Periodic and Aperiodic Function Interfaces
Target environment software initiates execution of algorithm code generated for a top model (application or component) by calling generated execution entry-point functions. The execution entry-point functions that implement the top model behavior can be periodic or aperiodic. The entry-point function code that the code generator produces for a top model depends on the modeling styles and periodic rates represented in the model. You can represent periodic and aperiodic entry-point functions in a model by using a combination of two modeling styles: rate-based and, if you are using Embedded Coder®, export-function.
This table lists conditions that might prompt you to choose each modeling style.
|Rate-Based Modeling Style Conditions||Export-Function Modeling Style Conditions|
If you want a top model to support multiple instantiation, you cannot model periodic functions as function-call subsystems. Use rate-based modeling.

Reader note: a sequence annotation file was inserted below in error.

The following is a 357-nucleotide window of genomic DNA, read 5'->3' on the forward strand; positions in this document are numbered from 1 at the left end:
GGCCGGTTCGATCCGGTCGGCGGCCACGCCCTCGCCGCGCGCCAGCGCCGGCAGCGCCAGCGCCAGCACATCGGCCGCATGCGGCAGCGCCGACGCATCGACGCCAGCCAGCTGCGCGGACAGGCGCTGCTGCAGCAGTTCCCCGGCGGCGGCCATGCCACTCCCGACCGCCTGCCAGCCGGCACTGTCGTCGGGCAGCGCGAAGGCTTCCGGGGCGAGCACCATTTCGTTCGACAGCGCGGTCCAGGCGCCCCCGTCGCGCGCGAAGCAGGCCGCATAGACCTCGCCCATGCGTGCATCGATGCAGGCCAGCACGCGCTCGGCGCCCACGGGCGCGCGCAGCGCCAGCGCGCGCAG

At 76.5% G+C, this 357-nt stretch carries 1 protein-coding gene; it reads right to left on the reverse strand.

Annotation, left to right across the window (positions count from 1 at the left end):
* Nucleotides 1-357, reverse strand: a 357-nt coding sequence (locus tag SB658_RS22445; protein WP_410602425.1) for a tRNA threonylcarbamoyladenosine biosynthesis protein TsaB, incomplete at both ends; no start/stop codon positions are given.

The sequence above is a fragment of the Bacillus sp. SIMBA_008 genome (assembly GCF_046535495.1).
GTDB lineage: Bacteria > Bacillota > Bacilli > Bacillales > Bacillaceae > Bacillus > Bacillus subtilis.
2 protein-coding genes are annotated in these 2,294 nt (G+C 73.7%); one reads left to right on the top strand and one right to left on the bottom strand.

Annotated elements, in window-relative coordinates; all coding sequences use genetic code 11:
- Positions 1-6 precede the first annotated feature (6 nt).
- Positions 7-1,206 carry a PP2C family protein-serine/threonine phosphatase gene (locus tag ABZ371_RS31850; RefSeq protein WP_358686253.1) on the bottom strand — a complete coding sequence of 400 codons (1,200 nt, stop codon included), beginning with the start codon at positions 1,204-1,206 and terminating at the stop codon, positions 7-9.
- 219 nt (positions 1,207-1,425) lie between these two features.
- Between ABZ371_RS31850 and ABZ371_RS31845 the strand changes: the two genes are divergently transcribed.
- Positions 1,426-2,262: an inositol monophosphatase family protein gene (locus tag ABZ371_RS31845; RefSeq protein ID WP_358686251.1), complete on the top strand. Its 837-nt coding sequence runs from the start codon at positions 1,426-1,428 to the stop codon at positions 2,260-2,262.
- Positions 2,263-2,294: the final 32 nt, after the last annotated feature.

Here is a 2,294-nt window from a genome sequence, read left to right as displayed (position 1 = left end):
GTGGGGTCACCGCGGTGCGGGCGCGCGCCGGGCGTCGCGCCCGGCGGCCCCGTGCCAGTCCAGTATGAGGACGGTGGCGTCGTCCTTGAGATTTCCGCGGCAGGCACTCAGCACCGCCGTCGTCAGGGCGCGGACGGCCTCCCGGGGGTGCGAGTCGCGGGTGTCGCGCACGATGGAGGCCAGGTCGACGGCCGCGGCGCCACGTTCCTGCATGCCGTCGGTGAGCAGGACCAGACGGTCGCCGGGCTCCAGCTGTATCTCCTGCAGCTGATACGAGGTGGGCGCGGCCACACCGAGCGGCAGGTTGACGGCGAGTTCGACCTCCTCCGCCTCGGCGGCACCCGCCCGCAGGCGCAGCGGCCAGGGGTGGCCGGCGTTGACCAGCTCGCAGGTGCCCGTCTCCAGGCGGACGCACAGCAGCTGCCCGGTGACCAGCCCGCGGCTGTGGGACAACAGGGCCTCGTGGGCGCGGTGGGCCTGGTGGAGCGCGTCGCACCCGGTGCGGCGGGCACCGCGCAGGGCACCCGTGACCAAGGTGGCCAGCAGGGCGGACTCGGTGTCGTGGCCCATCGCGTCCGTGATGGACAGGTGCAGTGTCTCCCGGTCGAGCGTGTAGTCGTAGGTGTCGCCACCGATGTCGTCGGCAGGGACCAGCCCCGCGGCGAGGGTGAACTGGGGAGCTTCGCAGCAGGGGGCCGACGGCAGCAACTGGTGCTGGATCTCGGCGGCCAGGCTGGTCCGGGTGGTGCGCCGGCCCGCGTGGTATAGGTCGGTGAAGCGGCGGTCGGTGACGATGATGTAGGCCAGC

For more information about modeling execution behavior, see Rate-Based Top Models and Export-Function Top Models. For guidelines on modeling execution behavior for component models, see cgsl_0401: Modeling styles for component deployment.
For options to configure the function prototype for generated periodic and aperiodic execution entry-point functions, see Periodic and Aperiodic Function Interface Configuration.
Rate-Based Top Models
A rate-based top model represents periodic entry-point functions by using unique periodic rates.
This example model shows a rate-based implementation of a component top model. The model implements periodic entry-point functions by using the rates 1 second and 2 seconds. An Initialize Function block initializes the component.
When you generate code for a rate-based top model, the C code contains rate-grouped step entry-point functions, one function for each discrete rate in the model. The target environment function scheduler calls the generated periodic step functions.